Taking a direct stab at America Online, Yahoo and MCI today plan to launch their co-branded Internet access service at an industry-low $14.95 monthly access charge. Already, observers are wondering: Will the power of the Web’s most recognizable brand–Yahoo–be enough to finally make the Internet service business a profitable one for telcos? And more importantly, will the deal spark further fusion between content providers and those who provide Net access?
Dubbed “Yahoo Online powered by MCI Internet,” the new venture will be promoted jointly by Yahoo and MCI. Yahoo will collect the bulk, if not all,of the ad revenue, while MCI nets subscription business, said Joe Bartlett, an analyst at Yankee Group, Boston. Yahoo will be responsible for the content; MCI will handle billing and customer service. Charter advertisers include: CDnow, Travelocity, Hallmark and Egghead.com.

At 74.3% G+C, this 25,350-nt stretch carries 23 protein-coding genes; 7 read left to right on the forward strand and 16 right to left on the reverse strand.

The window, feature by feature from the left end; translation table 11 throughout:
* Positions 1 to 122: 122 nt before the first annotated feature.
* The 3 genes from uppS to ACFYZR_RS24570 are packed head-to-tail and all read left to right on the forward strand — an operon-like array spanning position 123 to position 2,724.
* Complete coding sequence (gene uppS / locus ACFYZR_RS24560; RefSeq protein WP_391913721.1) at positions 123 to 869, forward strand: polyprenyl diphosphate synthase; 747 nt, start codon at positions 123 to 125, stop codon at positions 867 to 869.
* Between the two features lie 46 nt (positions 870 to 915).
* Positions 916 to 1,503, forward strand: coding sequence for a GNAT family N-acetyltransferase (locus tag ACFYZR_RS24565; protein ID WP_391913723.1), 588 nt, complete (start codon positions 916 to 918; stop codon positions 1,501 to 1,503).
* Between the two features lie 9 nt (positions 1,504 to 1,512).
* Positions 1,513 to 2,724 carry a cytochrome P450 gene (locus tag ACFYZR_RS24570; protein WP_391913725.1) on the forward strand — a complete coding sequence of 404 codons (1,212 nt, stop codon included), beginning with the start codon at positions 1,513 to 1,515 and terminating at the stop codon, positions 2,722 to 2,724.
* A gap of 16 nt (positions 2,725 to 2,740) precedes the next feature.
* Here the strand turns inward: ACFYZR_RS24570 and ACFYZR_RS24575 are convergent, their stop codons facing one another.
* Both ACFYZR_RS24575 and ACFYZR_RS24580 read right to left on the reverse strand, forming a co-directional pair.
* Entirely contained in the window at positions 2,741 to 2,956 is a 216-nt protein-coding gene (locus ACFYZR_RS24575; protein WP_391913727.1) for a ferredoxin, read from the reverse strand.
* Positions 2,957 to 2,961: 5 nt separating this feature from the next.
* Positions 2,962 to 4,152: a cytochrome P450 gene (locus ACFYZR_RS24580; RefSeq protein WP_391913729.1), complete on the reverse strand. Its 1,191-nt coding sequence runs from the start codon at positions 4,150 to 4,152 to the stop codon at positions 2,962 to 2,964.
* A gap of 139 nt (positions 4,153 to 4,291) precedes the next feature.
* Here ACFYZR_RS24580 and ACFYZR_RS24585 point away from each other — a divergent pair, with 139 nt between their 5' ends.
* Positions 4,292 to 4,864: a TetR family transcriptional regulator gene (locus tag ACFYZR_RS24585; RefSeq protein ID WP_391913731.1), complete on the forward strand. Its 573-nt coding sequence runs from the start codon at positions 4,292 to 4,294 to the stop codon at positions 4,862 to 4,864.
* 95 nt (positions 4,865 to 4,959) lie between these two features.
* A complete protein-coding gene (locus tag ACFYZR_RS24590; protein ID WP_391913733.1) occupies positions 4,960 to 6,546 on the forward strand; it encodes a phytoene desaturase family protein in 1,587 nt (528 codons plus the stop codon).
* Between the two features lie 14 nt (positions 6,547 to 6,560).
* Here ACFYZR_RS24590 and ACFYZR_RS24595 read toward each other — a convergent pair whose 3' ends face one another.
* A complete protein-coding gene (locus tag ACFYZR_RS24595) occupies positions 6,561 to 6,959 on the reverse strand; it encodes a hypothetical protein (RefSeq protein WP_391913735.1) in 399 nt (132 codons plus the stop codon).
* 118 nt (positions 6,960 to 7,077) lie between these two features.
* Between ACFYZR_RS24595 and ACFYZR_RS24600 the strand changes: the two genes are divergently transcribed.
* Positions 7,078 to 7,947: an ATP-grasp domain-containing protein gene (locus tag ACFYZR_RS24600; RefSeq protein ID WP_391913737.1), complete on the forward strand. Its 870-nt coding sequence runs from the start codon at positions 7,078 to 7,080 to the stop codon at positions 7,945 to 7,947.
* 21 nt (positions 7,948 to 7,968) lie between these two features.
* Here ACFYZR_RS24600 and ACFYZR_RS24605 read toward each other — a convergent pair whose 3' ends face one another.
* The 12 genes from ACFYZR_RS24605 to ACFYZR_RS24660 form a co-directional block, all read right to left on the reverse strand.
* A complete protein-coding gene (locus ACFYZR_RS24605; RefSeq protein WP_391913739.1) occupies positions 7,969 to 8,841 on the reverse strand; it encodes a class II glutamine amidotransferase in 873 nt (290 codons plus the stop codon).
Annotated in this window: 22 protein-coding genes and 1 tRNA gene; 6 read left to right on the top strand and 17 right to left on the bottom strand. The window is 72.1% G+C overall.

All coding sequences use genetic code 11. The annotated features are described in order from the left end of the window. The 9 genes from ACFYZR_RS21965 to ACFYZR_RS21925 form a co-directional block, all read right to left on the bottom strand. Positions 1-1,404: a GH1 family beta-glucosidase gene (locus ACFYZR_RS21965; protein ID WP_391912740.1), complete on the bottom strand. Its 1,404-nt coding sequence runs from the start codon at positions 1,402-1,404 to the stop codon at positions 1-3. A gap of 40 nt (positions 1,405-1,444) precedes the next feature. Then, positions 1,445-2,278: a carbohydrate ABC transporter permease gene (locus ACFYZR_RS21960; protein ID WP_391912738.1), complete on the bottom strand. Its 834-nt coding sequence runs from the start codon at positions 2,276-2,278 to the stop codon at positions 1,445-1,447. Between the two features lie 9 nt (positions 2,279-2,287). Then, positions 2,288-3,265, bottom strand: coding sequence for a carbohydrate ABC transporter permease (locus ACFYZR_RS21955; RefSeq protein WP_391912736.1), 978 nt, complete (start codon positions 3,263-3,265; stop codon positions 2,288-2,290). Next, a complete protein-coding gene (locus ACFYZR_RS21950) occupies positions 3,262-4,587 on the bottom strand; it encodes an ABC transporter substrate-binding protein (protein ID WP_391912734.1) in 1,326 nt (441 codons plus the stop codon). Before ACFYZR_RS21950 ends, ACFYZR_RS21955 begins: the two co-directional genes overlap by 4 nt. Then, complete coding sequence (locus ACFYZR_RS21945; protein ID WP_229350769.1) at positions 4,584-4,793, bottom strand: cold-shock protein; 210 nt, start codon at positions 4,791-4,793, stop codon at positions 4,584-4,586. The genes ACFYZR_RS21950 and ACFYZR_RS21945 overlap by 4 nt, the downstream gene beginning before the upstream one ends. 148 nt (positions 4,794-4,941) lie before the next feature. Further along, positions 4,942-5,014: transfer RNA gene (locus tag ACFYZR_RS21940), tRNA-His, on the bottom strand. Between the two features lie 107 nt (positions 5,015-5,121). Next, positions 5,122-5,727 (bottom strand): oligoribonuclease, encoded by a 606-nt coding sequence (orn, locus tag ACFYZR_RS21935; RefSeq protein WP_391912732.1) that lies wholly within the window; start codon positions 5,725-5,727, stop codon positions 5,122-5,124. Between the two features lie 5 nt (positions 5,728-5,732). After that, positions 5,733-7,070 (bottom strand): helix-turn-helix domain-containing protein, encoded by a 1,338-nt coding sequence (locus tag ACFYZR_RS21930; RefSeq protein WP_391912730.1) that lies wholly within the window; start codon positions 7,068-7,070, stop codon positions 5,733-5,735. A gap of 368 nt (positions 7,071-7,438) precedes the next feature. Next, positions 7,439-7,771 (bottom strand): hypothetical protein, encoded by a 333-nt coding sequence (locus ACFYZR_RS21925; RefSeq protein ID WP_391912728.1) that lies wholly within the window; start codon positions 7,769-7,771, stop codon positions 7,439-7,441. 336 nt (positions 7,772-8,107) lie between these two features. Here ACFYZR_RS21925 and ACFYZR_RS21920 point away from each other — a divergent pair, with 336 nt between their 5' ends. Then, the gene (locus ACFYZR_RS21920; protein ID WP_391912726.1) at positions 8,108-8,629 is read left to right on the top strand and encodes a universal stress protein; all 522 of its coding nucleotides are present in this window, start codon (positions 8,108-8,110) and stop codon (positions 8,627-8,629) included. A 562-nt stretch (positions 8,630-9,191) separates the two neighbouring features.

While ad revenue remains a relatively untapped source of income for ISPs, reliance upon monthly subscription dollars has proved to be a low-margin business. For example, Mindspring, an Atlanta-based ISP with more subscribers than both MCI and Sprint, posted its first profit last quarter, netting less than $2 per subscriber. “It’s really a game of scale,” Bartlett said. “You have to be big to make money here.” That revelation could make traffic magnets like search engines an enticing partner for Net access providers, especially for the likes of Sprint Internet Passport, AT&T WorldNet and even Prodigy Internet, which have had little subscriber growth over the past 6 months. Prodigy struck a content deal with Excite earlier this year. –Bernhard Warne
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